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OAK@KC: Hosmer plates Escobar with single in ninth

KANSAS CITY -- Left-hander Tommy Milone found a way to quiet what had been a rowdy bunch of Kansas City batters. For eight innings, that is.

But not for nine. The Royals launched an ambitious comeback in the ninth inning that electrified the 35,518 fans at Kauffman Stadium, but they finally yielded to the Oakland Athletics, 6-3, on Friday night. All three KC runs came in the last inning, which ended with the potential tying run at the plate.

"We tried to get it back, but it was a little late," said Royals catcher Salvador Perez.

Still, the rousing comeback stirred up a nearly filled stadium. More than 10,000 fans bought their tickets on game day, swarming to the ballpark on a gorgeous holiday weekend evening that featured postgame fireworks.

Nothing was popping against Milone for the first eight innings, however, for a Royals offense that had averaged 5.6 runs in their previous 10 games, winning six of them. Heck, they'd just scored 21 runs in three games against Cleveland.

But Milone had them shut out on two hits over the first eight innings.

"It didn't even look like he broke a sweat," said A's manager Bob Melvin.

Milone retired the first 11 batters before red-hot Eric Hosmer, stretching his hitting streak to seven games, singled to center in the fourth. The Royals didn't have another baserunner until the sixth, when David Lough singled up the middle with two outs. Neither hit yielded tangible results.

"He was throwing it shoebox," Royals designated hitter Billy Butler said. "He was hitting every spot and had a great cutter. He was going in and out and doing whatever he wanted to do."

"Lot of heaters," teammate Jarrod Dyson said. "He commanded the zone pretty good, I don't even think he had a walk. He ain't got no blow-it-by-you fastball, but he got the job done."

Milone also had a perplexing changeup that he used effectively on right-handed hitters.

"He had one of the best changeups I've seen," Butler said.

The Royals reverted to their recently rambunctious ways, though, in the ninth inning and managed to get Milone out of the game. Lough lined a one-out double and Alcides Escobar ended the shutout with a double down the right-field line. Hosmer singled to drive in Escobar and when Butler also singled, Milone's outing was over.

"I wish I could go back and pitch that ninth inning again," Milone said. "I felt good, in control the whole game."

The Oakland lefty threw just 87 pitches in the first eight innings. The Royals just came out swinging in their last chance.

"He's going for the complete game and he's trying to get ahead, trying to keep that pitch count down so he can get that," Hosmer said. "So, we came out pretty aggressive and strung some hits together."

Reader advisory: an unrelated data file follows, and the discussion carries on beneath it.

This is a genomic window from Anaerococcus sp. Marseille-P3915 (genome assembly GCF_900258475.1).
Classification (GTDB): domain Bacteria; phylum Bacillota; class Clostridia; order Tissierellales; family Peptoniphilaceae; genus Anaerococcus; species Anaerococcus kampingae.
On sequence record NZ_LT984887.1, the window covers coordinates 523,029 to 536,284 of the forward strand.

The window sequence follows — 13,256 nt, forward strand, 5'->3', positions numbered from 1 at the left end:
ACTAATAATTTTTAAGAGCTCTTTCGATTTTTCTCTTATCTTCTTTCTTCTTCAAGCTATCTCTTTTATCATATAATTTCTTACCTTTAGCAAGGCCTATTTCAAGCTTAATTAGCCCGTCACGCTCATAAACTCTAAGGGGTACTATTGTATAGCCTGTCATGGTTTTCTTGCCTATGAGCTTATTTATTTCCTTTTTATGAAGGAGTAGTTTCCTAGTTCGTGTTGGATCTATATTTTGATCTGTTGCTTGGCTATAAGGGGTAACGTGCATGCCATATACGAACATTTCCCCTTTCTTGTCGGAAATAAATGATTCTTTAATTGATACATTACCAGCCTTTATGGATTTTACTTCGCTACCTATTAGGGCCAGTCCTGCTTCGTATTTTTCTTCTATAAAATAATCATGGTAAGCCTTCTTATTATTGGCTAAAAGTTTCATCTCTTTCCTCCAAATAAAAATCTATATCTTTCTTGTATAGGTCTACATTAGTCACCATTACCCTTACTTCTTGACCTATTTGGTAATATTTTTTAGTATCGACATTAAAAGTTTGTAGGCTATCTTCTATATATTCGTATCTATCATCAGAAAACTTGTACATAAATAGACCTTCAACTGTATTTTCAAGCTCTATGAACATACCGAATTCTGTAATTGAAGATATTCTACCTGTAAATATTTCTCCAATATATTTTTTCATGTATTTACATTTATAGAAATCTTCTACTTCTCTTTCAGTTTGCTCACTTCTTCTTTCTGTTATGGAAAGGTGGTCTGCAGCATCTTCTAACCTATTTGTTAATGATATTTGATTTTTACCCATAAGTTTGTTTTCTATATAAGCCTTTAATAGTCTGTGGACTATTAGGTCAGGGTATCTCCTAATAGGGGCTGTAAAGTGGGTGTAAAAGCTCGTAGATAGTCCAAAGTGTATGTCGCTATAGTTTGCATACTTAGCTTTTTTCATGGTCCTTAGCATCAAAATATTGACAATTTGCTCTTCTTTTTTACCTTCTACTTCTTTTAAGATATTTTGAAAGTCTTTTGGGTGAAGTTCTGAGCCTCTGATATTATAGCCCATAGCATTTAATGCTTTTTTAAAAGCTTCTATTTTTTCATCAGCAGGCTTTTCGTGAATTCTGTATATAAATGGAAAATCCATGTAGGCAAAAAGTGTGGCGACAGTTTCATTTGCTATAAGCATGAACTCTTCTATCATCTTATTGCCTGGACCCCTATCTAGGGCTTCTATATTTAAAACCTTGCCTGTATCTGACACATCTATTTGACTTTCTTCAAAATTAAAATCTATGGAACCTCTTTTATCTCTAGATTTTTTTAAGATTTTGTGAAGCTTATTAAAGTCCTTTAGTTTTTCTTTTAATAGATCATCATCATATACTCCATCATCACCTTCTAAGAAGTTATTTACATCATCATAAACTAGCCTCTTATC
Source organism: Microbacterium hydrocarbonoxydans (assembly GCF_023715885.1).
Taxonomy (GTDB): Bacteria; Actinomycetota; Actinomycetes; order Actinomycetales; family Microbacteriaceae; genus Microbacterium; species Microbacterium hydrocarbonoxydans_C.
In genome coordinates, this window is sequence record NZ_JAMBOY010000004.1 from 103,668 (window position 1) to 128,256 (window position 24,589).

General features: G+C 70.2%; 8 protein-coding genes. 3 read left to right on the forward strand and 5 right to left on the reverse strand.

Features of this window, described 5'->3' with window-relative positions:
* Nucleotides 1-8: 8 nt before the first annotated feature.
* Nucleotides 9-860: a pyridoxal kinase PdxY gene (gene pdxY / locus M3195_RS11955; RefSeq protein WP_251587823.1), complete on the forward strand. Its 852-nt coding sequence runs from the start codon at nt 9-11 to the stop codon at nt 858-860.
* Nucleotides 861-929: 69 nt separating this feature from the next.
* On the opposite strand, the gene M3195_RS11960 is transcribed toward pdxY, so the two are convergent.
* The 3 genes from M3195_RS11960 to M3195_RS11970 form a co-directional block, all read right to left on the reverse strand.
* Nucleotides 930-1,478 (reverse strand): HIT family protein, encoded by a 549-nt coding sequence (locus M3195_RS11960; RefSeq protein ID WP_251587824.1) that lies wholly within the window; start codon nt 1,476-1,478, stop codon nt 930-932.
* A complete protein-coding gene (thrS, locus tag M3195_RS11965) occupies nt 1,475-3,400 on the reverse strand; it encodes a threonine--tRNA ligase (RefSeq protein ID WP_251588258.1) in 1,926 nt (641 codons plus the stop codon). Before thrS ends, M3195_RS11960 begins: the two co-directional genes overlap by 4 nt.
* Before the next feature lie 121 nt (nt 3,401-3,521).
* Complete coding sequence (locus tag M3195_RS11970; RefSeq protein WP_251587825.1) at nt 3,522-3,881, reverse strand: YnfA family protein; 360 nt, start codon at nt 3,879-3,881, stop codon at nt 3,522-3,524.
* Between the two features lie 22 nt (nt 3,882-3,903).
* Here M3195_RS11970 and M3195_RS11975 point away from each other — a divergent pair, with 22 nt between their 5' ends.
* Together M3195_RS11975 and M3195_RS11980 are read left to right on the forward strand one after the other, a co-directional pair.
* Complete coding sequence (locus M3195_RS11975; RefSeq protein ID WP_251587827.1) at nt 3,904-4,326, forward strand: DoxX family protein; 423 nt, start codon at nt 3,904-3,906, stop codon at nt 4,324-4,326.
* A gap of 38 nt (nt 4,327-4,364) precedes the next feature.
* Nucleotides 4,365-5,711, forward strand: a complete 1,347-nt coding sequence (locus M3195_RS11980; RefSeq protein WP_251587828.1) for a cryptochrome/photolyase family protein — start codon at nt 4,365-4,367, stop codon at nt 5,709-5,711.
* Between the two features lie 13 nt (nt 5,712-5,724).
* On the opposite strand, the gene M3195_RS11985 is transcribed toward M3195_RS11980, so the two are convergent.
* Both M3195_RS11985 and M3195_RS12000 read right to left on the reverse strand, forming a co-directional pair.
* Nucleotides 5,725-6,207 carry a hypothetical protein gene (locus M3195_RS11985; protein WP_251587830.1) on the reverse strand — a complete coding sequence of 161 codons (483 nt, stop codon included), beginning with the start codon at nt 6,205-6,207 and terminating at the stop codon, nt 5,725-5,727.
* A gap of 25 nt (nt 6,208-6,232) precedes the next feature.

The A's brought in closer Grant Balfour and Perez greeted him with an RBI single up the middle, the Royals' fifth straight hit. But Lorenzo Cain bounced into a forceout and Mike Moustakas grounded out to end the comeback and the game.

"We just came out a little short," Hosmer said.

Royals right-hander Wade Davis, who left his command of pitches at home last Saturday during a visit to Minnesota, was much more in control of things against Oakland. Against the Twins, Davis ran through an unimaginable 53 pitches in the first inning alone and departed in the second inning without an out. So to compile one official inning, he threw 69 pitches. If that wasn't an all-time high, it was amongst 'em.

This time around, Davis was downright tidy. He got through the first inning in 10 pitches and the second inning in seven pitches and no one reached base. But the A's picked up one run in the third inning and two more in the fifth.

However, there was a point in Davis' favor. He didn't throw his 69th pitch until the end of the fifth. He worked seven innings, giving up three runs on six hits and one walk. Davis' eight strikeouts matched his season high.

"I've been pretty antsy wanting to get back out there and do a little better, and get things going in the right direction," Davis said.

As it developed, the issue was decided when the A's three runs in the ninth against reliever J.C. Gutierrez doubled their lead to 6-0. Singles by Brandon Moss and John Jaso bracketed an out before right fielder Cain missed Josh Reddick's hard line drive for a run-scoring error.

"It just kind of tailed away from me. It had a lot of top spin on it and I just flat-out missed it," Cain said. "I have to make that play. I've made it a hundred times, but it was the difference in the ballgame."

Royals manager Ned Yost noted that Cain was intent on throwing out the runner breaking from third base after the catch.

"Ball was hit hard, he's charging, the ball's sinking, he's trying to catch it and hold that run," Yost said. "I think he just tried to do it too quick."

The error also left two runners in scoring position and, after Gutierrez got the second out, he gave up a two-run single to Coco Crisp.

"I didn't have my best stuff. My location was a little up," Gutierrez said.

But the Cain miscue hurt.

"If we make the play in right field, Guty might get away with only giving up one run," Yost said.

And then, perhaps, the Royals' ninth-inning charge might have had a different result.

"We're not going to go down quietly, you know," Hosmer said. "It's definitely a good sign putting up some runs late like that." Comments